Georgia has two types of custody, legal and physical. Most of the time, custody is shared between the child’s two parents. While legal custody is typically shared, one parent will be designated the primary custodian regarding physical custody. The court takes several factors into determining who will receive primary custody, mainly who was the primary caregiver throughout the parents’ marriage.

What is primary custody?

In Georgia, joint-custody is not the norm and must be agreed upon in court. A judge will typically assign one parent primary custody of the child, and the other will have secondary custody. Sole custody is also not typical. This means that one parent has all of the custodial rights to the child. Primary custody is the parent where the child will spend the majority of their time. Primary custody does not mean that one parent is better than the other, simply that one parent may have 50.1% of the time with the child while the other parent has 49.9% and that the arrangement is in the child’s best interest.

How is primary custody decided?

In Georgia, the courts use several factors to determine who will have primary custody of the child. Typically the primary caregiver will receive primary custody, and the court will need to determine which parent that is. This parent takes the child to their doctor’s appointments, provides their meals, gets the child ready for school, and goes to school functions. Other factors such as work schedules and who has more time to tend to the child’s needs may also be considered.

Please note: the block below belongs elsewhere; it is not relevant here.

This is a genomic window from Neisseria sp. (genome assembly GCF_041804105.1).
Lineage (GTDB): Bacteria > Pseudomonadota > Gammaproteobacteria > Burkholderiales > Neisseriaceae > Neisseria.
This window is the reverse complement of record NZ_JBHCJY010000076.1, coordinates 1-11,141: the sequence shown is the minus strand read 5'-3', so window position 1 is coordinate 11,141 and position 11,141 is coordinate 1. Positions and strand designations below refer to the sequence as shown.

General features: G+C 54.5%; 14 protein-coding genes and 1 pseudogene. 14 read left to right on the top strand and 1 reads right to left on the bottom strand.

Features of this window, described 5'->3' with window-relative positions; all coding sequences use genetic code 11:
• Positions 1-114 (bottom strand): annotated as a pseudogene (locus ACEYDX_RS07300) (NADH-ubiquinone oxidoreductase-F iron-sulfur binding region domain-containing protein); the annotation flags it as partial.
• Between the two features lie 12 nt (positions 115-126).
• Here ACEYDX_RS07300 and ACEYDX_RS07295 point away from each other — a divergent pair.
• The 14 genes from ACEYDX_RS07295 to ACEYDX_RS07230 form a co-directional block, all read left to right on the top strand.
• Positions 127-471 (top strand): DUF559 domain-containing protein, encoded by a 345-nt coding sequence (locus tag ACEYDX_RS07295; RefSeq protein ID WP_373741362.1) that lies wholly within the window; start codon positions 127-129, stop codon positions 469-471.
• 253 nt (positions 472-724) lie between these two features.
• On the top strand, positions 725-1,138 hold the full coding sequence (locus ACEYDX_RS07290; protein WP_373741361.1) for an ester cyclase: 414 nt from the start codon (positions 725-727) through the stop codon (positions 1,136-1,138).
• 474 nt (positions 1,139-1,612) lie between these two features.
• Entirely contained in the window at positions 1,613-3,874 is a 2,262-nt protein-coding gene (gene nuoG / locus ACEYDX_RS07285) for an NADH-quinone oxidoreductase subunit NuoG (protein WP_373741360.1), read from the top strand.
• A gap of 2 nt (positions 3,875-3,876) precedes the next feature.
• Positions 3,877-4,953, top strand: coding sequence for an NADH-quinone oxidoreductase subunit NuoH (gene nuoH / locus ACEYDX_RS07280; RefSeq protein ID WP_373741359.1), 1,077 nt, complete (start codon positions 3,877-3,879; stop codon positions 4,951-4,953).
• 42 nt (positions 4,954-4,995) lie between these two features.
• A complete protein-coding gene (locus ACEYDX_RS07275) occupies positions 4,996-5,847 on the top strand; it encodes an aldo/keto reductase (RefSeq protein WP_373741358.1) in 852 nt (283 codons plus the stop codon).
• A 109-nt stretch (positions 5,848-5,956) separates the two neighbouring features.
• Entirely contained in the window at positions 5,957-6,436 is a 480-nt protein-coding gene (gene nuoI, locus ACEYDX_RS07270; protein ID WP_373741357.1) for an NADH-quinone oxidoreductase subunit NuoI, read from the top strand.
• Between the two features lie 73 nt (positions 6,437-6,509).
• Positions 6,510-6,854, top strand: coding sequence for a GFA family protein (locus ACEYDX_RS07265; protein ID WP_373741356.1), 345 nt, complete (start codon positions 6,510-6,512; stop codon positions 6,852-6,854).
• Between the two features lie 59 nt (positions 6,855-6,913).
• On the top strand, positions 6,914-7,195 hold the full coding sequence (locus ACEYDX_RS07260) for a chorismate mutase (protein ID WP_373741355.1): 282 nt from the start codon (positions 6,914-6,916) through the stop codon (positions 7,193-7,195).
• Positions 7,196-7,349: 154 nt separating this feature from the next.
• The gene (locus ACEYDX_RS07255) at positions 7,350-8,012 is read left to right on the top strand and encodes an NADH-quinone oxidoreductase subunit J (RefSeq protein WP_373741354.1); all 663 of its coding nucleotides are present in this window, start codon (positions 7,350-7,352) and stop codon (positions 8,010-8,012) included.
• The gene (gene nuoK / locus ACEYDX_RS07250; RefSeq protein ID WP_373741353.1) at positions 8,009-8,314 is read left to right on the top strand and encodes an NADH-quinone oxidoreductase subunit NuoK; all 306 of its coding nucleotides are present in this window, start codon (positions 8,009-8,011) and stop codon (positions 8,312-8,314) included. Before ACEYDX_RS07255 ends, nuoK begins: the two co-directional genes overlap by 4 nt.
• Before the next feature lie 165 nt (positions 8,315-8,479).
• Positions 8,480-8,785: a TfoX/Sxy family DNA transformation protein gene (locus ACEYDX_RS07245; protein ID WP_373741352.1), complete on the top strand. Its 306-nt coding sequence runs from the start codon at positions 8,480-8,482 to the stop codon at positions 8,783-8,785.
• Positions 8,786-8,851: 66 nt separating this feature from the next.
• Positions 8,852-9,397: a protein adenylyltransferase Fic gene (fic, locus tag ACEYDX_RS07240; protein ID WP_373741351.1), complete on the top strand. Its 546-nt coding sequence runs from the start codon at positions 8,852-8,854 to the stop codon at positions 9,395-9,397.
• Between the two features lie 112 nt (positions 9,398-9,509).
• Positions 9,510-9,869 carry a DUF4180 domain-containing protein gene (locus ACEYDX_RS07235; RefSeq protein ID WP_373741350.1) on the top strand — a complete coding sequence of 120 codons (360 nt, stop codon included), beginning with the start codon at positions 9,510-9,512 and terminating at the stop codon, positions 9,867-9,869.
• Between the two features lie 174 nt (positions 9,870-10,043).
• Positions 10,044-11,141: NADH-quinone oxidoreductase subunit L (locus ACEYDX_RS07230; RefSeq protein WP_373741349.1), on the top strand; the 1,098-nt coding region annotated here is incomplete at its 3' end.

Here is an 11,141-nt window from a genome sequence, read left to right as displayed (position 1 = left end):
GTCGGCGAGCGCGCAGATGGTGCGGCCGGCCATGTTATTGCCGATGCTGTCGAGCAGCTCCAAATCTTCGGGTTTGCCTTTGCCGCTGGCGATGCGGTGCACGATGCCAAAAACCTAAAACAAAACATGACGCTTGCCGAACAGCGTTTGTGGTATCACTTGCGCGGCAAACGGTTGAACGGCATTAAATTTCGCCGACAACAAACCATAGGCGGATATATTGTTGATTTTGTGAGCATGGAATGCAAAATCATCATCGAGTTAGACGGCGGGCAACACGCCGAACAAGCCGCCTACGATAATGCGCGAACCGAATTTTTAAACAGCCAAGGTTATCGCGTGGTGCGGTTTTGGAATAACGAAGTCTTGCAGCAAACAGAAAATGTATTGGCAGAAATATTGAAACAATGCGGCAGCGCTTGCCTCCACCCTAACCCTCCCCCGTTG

Can the child decide?

The court will start considering who the child wants to live with at age 11. At age 14, however, the child can select which parent they’d prefer to live with full-time. This isn’t a guarantee. The parent with whom the child has not chosen to live can fight the decision, but it’s difficult to prove that it would not be in the child’s best interest.

Will the parent with primary custody receive child support?

Georgia law views child support as a right of the child, not the parent. All primary custodians will receive some sort of child support, and the right to receive this support cannot be waived. This allows the child to continue living with the quality of life they’re used to and help the parent with primary custody provide for the child.


Now that you have taken the time to educate yourself on who we are, it’s time to focus on how to move forward in your case. Contact us via phone or the contact form to schedule your comprehensive one-hour consultation. Be sure to have available, all relevant information and details about your case when you contact Family Matters Law Group so that we can provide you with an exceptionally personalized experience.